While in Jerusalem, members of the delegations stayed at David Citadel, a five-star luxury hotel selected by Enterprise Florida which cost $425 per night.
When Florida Cabinet members jetted off to Israel in late May, some state employees who traveled at taxpayer expense stayed in a more than $400-a-night luxury hotel in Jerusalem, where a Cabinet meeting was held.
Charlie Mini, Palm Coast’s Chief Building Inspector, resigned after an investigation concluded that he was falsifying records about inspections he did not perform and favored one pool contractor in particular.
A developer brought eight bottles of Crown Royal, a bottle of Jack Daniels and boxes of chocolate to distribute to specific employees in Palm Coast’s building division around Christmas. The developer was doing business with the city.
The Flagler County Commission ended up buying the Sears building even though it does not need it and does not have money to spare to buy it. The deal was the work of then-Administrator Craig Coffey.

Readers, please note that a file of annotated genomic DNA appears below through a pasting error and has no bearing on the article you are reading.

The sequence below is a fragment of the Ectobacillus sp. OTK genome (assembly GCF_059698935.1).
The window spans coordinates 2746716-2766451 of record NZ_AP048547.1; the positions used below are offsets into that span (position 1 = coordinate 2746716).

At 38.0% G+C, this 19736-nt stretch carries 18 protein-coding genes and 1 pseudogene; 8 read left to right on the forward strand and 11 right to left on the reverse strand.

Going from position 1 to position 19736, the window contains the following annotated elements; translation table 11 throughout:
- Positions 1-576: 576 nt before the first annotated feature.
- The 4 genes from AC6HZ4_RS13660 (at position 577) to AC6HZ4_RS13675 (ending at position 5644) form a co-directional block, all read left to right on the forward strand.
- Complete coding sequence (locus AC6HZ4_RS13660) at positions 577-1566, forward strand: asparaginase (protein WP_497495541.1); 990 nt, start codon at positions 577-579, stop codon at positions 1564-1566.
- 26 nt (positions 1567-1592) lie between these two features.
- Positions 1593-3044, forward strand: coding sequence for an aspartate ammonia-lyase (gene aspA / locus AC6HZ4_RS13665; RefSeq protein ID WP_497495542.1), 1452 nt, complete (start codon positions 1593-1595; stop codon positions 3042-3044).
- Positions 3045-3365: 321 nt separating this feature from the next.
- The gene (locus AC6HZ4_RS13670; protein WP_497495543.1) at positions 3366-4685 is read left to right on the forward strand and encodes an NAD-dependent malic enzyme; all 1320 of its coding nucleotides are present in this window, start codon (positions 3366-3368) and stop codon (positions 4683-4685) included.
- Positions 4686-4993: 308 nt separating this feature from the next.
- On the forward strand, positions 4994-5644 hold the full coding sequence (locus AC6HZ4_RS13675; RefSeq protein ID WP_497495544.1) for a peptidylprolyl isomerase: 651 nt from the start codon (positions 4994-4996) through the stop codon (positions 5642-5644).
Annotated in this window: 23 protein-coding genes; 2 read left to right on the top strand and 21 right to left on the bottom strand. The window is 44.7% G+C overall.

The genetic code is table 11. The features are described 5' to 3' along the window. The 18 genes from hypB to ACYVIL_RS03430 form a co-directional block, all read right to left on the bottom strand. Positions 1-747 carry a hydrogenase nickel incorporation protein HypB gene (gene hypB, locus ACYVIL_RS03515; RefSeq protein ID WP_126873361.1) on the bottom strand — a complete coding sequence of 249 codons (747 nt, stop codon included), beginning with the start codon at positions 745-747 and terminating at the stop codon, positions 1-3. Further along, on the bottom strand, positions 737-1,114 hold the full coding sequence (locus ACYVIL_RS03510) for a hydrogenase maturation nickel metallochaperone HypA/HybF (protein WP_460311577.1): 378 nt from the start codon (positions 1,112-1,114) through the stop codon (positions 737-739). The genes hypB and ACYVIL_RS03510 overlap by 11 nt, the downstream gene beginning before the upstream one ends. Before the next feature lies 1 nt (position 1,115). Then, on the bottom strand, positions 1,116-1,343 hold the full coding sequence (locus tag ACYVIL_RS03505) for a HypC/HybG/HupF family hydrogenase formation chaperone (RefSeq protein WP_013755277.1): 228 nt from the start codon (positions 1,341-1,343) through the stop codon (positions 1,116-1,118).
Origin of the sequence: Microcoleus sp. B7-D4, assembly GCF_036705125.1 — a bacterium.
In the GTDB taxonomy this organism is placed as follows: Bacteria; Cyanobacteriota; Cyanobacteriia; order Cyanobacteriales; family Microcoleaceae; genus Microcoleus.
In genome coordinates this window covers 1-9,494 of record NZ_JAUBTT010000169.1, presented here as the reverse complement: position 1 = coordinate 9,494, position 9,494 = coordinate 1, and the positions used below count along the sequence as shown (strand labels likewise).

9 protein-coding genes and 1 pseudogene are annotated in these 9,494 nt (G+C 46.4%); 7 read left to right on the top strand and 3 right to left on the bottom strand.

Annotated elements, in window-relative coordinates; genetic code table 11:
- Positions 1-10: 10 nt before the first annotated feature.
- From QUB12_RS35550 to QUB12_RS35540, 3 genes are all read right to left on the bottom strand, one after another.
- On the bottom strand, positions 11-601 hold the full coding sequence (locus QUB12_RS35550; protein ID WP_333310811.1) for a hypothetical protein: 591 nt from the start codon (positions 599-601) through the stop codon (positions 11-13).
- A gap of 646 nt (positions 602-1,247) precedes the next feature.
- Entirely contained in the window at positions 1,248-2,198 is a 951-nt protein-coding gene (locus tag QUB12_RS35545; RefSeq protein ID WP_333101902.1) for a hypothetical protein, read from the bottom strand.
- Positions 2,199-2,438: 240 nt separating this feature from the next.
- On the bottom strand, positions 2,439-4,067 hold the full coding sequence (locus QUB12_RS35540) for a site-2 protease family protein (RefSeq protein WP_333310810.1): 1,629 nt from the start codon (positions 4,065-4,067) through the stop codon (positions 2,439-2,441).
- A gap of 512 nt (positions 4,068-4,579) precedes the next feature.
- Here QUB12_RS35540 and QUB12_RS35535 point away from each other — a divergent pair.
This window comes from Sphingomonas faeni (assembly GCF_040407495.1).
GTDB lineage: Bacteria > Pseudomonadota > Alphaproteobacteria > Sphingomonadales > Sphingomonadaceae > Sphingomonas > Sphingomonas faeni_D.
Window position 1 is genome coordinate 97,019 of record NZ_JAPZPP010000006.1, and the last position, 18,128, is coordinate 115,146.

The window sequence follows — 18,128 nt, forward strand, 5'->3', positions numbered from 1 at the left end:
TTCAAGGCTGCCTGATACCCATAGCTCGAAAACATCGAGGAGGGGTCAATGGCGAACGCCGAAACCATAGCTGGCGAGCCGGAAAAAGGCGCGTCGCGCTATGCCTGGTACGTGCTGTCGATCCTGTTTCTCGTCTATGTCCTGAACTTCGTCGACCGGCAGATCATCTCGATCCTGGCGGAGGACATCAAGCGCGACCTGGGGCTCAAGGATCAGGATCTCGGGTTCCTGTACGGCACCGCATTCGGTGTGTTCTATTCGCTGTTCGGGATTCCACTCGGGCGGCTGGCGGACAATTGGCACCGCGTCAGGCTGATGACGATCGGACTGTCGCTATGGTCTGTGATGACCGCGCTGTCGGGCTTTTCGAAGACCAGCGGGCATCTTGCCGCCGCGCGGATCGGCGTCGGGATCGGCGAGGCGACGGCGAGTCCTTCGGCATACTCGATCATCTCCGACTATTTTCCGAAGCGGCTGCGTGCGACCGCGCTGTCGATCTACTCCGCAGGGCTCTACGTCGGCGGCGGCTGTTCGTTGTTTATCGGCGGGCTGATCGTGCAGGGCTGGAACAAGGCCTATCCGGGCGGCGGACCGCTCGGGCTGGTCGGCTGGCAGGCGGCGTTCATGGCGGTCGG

The ethics commission also found probable cause to believe the former mayor “misused his position to accept things of value for himself and others in return for access and influence.”
The ethics complaint added to questions that dogged Gillum throughout his gubernatorial campaign about possible ties to an FBI investigation of Tallahassee City Hall.
A state ethics investigation found that both Dennis and Janet McDonald inaccurately reported assets on disclosure forms ahead of election runs. The late Frank Meeker, a county commissioner, filed the ethics complaints shortly before his death in 2016.
With even Captain’s BBQ owners willing to get “back to the drawing board,” there’s plenty of room for Flagler government to fix what remains a dirty deal that hurts all sides.
Sally Sherman “retired” and returned the next day with a $12,500 raise as a “consultant” so she could skirt the law requiring retirees to stay out of Flagler government work for half a year.